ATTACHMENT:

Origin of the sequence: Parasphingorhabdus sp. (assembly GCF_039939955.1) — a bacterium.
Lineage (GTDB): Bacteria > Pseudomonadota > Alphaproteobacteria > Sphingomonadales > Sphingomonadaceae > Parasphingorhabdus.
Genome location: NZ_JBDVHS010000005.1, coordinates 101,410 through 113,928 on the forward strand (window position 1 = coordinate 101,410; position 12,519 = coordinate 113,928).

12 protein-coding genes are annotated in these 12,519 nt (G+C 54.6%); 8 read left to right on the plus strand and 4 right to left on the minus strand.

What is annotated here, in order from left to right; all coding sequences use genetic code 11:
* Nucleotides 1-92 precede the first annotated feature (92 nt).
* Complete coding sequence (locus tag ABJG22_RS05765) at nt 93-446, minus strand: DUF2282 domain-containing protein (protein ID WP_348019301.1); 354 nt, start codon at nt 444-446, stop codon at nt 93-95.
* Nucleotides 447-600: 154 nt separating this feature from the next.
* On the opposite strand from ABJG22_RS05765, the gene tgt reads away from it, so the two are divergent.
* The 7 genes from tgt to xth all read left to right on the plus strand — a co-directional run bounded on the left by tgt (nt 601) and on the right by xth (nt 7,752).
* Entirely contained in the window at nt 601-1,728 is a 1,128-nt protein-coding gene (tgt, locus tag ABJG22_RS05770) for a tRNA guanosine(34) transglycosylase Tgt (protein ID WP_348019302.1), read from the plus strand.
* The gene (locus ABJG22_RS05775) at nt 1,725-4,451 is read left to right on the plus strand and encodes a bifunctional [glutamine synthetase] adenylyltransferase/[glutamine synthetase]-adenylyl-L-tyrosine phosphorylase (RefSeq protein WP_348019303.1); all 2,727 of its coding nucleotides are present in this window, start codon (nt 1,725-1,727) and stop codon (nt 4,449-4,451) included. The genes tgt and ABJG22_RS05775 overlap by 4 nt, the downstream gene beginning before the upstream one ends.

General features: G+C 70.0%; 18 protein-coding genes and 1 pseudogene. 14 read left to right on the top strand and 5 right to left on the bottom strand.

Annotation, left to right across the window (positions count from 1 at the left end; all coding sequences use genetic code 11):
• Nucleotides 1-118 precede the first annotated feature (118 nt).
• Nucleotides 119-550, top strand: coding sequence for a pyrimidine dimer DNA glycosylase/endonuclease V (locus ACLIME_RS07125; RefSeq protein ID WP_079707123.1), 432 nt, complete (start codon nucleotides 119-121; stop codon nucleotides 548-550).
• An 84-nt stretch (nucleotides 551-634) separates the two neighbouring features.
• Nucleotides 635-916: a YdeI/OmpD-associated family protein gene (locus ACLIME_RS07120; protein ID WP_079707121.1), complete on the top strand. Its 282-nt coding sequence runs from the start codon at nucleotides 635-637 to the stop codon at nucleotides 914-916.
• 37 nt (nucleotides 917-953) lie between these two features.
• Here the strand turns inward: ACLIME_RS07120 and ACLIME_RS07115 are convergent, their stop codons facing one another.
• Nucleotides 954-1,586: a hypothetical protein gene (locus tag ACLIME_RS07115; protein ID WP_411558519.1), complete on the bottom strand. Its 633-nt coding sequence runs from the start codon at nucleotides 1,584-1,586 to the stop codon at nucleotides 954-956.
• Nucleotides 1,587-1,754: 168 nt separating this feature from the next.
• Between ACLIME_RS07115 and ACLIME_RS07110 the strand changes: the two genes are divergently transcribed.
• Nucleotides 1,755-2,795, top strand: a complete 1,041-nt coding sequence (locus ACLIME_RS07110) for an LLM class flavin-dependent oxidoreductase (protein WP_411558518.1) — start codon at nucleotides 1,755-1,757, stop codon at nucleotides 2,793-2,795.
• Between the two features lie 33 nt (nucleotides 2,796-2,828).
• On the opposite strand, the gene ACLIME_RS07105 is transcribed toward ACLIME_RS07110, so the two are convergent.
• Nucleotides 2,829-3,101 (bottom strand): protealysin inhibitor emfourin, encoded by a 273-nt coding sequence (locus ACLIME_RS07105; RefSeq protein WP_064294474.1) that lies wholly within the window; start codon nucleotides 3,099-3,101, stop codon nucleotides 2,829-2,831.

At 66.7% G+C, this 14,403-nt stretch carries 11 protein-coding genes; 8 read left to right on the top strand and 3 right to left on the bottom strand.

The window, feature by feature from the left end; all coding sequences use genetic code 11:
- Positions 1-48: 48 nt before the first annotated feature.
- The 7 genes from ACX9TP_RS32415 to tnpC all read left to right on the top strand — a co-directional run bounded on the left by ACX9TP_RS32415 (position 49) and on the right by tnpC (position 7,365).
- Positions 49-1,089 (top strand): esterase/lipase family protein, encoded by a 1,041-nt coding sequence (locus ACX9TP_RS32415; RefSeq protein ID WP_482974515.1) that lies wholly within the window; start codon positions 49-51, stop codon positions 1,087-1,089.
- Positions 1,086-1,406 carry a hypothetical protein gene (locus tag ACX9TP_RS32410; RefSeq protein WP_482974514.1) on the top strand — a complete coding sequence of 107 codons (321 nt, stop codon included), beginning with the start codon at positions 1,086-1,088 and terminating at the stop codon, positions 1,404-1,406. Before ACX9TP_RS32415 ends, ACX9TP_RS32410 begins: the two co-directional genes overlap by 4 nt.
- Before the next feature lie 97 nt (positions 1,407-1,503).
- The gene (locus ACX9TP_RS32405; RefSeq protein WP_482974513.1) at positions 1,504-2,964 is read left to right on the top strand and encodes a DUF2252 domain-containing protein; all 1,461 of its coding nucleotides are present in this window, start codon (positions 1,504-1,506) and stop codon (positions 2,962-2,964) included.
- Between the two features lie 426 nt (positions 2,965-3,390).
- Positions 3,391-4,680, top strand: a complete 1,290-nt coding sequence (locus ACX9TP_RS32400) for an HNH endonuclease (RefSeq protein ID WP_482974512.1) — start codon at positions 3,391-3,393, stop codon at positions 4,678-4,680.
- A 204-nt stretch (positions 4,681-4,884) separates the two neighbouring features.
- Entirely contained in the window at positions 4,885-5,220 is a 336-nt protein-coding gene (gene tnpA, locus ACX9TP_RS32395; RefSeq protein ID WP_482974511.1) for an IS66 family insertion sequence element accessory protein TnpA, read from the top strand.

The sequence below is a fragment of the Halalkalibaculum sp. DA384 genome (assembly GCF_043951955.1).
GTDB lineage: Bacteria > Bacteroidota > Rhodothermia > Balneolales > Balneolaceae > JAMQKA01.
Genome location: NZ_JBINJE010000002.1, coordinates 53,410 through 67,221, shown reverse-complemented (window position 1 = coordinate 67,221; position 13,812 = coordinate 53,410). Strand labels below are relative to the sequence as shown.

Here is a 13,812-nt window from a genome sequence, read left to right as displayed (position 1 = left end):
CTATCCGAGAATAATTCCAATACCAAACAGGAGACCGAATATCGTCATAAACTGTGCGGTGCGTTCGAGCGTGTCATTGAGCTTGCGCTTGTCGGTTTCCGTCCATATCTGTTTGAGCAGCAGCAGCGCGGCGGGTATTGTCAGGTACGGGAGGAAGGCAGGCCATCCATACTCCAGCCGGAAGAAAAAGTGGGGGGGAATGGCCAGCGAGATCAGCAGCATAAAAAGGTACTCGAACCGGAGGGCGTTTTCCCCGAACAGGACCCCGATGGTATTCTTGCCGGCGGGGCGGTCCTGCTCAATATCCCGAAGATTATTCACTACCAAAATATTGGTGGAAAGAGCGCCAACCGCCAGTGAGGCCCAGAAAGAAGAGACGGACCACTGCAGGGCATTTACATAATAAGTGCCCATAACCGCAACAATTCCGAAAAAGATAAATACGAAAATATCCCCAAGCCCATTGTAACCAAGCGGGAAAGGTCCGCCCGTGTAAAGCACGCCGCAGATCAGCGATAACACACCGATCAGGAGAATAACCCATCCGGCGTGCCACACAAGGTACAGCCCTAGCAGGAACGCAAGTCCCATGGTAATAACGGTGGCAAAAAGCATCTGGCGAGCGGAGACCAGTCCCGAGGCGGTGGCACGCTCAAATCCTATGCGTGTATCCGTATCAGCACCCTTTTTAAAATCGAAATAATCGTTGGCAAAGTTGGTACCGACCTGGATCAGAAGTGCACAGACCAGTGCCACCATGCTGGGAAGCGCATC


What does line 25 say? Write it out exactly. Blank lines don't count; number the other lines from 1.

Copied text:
• Between the two features lie 33 nt (nucleotides 2,796-2,828).